That's right, in the example above, you'd be making about $2,786.94 less this year than you made last year. That works out to $232.25 less per month. If you didn't get a raise in 2022, you'd be making even less in real wages.
Now that you know you're making less money than you were last year, what can you do about it?
1. Talk to your employer
Have a conversation with your employer and tell them that your real wage has gone down. Ask if they're planning to provide an increase to adjust for inflation or whether they can support you in other ways, such as by offering other benefits. Perhaps they can increase your eyecare benefit or allow you to work from home to save on transportation costs, for example.
If they're not able to do that, consider freelancing to make some additional cash or if you really can no longer afford the cost of living with your current job, it may be time to start searching for new or supplemental income.
You've likely read personal finance 101 articles that tell you the path to financial freedom is bringing your lunch to work and making your own coffee. Cutting back on your spending isn't something anyone gets excited about, but it's effective.
The first rule to doing it well is to focus on the big impactful things and not on how many plies of toilet paper you use. Call your service providers, like your cellphone and internet companies, and see if they can get you a better deal. Bonus points if you bring up an ad of one of their competitors offering a lower rate.
After you deal with the big stuff, focus on things that will save money and be fun. For example, create a lunch swap with a few coworkers, where you take turns making each other homemade food. You'll save money overeating out every day of the week and you'll get something new to eat every other day. Like lattes? Buy an inexpensive milk frother for home and experiment with flavour-infused lattes, like lavender ones. Who says spending less has to be boring?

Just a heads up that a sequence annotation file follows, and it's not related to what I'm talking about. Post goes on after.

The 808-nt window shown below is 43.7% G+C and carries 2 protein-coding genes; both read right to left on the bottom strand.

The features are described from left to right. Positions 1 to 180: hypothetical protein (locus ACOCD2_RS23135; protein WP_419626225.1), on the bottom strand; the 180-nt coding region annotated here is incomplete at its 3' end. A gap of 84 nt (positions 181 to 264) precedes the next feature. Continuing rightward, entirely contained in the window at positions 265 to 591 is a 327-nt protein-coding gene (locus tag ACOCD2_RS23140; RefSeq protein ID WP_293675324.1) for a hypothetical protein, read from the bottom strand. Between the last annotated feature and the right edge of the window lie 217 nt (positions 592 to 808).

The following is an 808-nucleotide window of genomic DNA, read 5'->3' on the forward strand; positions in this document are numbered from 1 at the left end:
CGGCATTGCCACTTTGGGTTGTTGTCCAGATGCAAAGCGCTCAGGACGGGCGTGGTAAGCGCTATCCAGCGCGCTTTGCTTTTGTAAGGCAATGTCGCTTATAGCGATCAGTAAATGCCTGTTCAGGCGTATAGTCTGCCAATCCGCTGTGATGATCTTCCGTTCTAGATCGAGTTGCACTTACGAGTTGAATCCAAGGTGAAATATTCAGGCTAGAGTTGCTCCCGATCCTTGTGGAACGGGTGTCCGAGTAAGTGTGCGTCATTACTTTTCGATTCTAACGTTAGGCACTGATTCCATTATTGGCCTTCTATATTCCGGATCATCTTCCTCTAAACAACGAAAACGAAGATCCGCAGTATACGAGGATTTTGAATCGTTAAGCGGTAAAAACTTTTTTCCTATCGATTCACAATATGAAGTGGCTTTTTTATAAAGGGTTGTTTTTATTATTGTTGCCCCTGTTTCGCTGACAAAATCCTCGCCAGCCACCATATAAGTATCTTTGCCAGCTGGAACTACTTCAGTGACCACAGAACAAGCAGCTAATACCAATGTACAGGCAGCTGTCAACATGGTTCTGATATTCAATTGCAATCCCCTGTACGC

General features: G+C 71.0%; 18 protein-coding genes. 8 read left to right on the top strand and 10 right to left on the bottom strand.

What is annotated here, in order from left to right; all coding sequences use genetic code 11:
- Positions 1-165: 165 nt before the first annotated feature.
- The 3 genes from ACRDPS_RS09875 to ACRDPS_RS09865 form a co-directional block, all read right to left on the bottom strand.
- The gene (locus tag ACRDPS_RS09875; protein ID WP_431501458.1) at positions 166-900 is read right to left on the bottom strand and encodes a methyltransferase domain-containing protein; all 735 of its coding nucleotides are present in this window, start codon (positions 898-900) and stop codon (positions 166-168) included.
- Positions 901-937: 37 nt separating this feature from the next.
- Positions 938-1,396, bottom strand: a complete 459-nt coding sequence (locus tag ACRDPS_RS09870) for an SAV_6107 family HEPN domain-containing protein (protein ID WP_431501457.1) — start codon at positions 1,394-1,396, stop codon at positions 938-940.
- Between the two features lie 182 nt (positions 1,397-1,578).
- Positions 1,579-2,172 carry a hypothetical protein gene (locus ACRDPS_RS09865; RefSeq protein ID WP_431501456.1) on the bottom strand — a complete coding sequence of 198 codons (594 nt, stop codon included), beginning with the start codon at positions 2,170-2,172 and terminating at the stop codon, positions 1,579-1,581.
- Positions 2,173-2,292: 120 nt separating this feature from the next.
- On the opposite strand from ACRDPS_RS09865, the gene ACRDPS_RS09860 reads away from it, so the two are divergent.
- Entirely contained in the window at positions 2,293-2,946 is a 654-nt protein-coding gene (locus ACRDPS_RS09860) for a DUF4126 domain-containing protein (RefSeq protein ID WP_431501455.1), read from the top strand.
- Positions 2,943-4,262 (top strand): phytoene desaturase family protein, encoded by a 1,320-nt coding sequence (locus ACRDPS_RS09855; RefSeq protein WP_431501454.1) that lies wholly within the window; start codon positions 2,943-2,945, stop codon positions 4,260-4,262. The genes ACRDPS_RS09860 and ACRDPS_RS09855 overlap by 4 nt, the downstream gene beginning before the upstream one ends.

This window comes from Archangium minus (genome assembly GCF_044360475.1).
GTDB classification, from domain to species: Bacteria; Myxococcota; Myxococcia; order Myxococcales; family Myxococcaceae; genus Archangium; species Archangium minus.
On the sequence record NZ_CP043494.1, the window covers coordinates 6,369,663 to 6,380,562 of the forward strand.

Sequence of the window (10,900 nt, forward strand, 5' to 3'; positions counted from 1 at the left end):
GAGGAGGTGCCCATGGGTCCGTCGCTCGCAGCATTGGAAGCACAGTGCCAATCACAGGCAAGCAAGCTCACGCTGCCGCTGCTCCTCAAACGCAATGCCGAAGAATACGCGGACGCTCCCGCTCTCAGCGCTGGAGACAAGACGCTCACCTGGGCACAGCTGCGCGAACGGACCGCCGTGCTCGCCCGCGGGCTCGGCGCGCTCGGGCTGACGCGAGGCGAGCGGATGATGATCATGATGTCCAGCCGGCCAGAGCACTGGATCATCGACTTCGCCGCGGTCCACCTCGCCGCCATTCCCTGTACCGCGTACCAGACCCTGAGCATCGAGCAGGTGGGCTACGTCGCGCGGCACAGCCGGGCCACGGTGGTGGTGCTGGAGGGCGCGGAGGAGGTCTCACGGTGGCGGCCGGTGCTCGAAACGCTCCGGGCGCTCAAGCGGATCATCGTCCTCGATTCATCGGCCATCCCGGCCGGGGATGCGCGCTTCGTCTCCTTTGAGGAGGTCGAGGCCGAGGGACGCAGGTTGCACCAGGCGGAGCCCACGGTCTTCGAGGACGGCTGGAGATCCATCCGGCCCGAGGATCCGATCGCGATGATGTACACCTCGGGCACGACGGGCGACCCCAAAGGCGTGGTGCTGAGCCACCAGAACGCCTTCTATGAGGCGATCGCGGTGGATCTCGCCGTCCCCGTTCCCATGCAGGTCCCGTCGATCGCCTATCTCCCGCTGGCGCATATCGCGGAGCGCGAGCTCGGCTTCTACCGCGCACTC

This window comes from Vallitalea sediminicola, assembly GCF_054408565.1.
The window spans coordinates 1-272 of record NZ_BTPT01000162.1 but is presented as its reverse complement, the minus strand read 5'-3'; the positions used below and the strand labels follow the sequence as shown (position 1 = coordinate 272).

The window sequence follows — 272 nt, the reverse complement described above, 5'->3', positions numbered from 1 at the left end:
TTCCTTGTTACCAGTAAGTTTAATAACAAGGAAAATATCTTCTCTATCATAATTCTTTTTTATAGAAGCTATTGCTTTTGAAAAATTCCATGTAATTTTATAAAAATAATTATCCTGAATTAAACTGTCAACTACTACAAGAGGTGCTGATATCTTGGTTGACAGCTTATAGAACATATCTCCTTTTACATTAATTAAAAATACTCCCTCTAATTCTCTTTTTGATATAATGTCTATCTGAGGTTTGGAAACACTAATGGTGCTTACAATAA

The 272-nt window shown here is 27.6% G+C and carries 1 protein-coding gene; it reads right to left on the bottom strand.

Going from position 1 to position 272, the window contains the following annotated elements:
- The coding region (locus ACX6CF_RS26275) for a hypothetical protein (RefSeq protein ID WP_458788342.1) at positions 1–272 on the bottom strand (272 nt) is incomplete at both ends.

3. Rewards points
What if we told you that you could spend the same amount you do now, buying things you were going to buy anyway, and in the future, get a cool bonus?
By using your credit card for everyday purchases, you can do just that. Even better — if you open a new credit card that has an introductory bonus or a low introductory interest rate, you can even supercharge your savings and rewards.
Some people use their rewards points, like Scotia's Scene+ points, to travel or go to the movies but you can also use them to buy things you need, pay for gift cards at places you shop every day and do countless other fun things. Rewards points can help your money do more since it's currently doing less.
While making less in real income will have an impact on your purchasing power, the good news is that inflation isn't expected to be this high forever. Eventually, your income will catch up. But by advocating for yourself at work and taking actions to ensure you economize, you can make the most out of this inflationary situation. And you finally have a good excuse to get that milk frother you've been eyeing!